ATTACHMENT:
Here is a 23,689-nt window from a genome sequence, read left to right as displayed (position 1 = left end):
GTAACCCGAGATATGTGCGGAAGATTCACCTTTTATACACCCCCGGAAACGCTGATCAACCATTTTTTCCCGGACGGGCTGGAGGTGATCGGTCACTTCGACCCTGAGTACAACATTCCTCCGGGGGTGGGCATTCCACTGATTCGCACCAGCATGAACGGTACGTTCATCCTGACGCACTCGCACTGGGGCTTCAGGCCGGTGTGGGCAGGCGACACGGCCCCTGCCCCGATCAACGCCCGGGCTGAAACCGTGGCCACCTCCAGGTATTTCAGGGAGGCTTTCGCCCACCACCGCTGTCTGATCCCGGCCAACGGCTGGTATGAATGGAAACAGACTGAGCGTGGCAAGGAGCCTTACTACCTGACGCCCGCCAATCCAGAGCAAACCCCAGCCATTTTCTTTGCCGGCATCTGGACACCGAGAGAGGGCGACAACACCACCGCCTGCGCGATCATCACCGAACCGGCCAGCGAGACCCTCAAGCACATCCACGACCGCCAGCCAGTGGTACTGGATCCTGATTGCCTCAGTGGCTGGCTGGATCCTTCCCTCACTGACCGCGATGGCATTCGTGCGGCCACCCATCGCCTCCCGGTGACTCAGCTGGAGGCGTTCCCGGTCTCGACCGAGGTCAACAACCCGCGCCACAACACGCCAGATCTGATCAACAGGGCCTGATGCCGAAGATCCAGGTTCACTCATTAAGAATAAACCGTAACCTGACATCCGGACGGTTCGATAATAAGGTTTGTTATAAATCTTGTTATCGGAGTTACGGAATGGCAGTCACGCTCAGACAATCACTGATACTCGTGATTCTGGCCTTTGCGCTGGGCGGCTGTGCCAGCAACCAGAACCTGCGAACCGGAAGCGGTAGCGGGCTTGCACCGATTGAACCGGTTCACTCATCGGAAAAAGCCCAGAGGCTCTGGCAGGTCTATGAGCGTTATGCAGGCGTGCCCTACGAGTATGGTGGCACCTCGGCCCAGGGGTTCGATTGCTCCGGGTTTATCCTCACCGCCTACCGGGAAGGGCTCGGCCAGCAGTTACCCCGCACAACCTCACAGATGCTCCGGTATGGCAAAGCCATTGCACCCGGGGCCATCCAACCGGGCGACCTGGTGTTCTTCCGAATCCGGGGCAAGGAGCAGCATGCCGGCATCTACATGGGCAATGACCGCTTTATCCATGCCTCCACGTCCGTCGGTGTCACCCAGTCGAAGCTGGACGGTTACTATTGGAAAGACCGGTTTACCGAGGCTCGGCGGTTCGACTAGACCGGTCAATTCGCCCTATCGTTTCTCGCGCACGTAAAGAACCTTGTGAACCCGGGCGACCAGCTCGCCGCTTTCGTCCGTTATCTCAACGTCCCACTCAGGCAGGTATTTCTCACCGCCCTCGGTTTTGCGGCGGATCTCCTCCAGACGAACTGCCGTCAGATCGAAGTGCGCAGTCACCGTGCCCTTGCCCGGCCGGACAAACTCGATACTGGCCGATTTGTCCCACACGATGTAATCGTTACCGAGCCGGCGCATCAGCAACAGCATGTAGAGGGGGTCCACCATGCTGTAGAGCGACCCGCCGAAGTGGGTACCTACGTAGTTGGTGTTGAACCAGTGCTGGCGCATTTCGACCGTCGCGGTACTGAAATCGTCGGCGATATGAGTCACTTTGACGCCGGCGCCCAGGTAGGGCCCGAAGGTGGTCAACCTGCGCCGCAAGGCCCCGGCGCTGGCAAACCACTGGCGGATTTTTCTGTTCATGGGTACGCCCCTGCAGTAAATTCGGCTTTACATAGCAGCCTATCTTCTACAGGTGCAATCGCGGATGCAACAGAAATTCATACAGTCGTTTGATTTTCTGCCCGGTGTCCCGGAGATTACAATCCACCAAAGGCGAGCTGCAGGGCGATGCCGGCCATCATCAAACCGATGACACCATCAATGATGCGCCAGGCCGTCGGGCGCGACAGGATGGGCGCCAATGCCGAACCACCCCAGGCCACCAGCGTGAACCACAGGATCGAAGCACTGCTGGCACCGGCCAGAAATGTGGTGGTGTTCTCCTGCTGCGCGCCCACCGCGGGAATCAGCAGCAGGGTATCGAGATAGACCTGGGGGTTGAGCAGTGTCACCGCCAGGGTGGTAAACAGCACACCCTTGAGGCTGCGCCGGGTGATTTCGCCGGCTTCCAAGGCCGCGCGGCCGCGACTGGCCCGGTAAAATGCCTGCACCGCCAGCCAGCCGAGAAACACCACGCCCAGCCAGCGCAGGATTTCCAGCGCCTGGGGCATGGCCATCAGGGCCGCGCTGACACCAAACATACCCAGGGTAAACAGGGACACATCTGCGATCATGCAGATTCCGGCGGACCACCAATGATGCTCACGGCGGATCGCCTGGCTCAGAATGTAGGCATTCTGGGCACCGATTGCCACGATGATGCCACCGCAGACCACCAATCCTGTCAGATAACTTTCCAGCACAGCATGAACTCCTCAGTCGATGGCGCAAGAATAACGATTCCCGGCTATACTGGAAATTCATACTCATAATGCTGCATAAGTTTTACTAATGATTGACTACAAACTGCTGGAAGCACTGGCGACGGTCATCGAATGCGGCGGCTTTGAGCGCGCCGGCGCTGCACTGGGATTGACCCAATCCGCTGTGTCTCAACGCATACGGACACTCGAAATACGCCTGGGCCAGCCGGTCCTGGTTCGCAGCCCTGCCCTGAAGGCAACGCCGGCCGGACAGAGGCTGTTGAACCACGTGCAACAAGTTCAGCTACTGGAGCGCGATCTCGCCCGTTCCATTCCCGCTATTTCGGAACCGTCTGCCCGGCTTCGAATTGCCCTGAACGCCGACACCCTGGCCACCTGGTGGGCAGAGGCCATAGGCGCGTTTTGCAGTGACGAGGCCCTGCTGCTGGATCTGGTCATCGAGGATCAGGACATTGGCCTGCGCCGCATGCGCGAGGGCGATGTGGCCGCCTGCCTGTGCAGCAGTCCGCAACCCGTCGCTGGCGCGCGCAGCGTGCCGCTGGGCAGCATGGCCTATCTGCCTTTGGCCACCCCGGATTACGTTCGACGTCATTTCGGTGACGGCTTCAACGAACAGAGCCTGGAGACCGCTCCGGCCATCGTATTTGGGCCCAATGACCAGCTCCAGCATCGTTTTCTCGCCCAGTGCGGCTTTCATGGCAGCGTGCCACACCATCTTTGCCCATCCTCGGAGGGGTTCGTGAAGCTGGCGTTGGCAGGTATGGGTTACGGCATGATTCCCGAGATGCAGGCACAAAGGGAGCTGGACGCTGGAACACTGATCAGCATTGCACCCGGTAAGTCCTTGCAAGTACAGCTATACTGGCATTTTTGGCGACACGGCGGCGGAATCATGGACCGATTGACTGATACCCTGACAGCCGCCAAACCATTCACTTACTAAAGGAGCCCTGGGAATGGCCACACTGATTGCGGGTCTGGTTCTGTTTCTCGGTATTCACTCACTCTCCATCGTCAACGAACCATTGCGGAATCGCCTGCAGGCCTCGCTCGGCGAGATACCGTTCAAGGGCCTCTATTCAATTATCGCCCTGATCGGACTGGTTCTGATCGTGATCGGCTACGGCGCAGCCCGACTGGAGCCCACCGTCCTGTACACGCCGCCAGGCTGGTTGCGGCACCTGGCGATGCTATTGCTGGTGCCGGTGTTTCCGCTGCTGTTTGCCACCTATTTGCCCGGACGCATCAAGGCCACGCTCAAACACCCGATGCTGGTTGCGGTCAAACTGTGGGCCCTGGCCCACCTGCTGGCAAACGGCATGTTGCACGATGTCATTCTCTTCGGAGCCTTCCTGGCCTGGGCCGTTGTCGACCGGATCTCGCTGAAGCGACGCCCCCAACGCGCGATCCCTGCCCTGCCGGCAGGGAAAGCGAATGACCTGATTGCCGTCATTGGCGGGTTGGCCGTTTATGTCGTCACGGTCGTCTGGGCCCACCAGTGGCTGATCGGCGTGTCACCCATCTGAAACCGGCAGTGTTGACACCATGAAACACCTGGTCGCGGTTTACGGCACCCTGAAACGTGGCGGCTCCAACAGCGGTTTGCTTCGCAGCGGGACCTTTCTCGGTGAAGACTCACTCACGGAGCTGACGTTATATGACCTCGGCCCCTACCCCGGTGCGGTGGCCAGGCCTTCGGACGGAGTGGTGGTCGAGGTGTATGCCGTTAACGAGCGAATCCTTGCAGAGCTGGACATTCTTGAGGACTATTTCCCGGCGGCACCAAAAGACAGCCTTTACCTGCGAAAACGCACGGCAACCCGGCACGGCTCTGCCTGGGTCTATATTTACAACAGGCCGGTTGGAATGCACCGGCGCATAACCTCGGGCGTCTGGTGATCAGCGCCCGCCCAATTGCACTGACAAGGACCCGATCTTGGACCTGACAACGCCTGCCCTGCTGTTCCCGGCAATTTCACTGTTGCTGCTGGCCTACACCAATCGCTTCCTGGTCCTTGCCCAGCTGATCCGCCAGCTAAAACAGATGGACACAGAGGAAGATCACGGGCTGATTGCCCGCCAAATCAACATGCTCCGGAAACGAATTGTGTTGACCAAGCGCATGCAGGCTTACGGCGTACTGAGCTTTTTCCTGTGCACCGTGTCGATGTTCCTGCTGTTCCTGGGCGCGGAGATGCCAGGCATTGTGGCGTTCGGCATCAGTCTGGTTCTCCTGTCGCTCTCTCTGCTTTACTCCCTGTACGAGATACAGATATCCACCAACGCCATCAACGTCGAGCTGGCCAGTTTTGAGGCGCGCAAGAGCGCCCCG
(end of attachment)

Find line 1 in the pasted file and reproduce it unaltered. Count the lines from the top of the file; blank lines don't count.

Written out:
Here is a 23,689-nt window from a genome sequence, read left to right as displayed (position 1 = left end):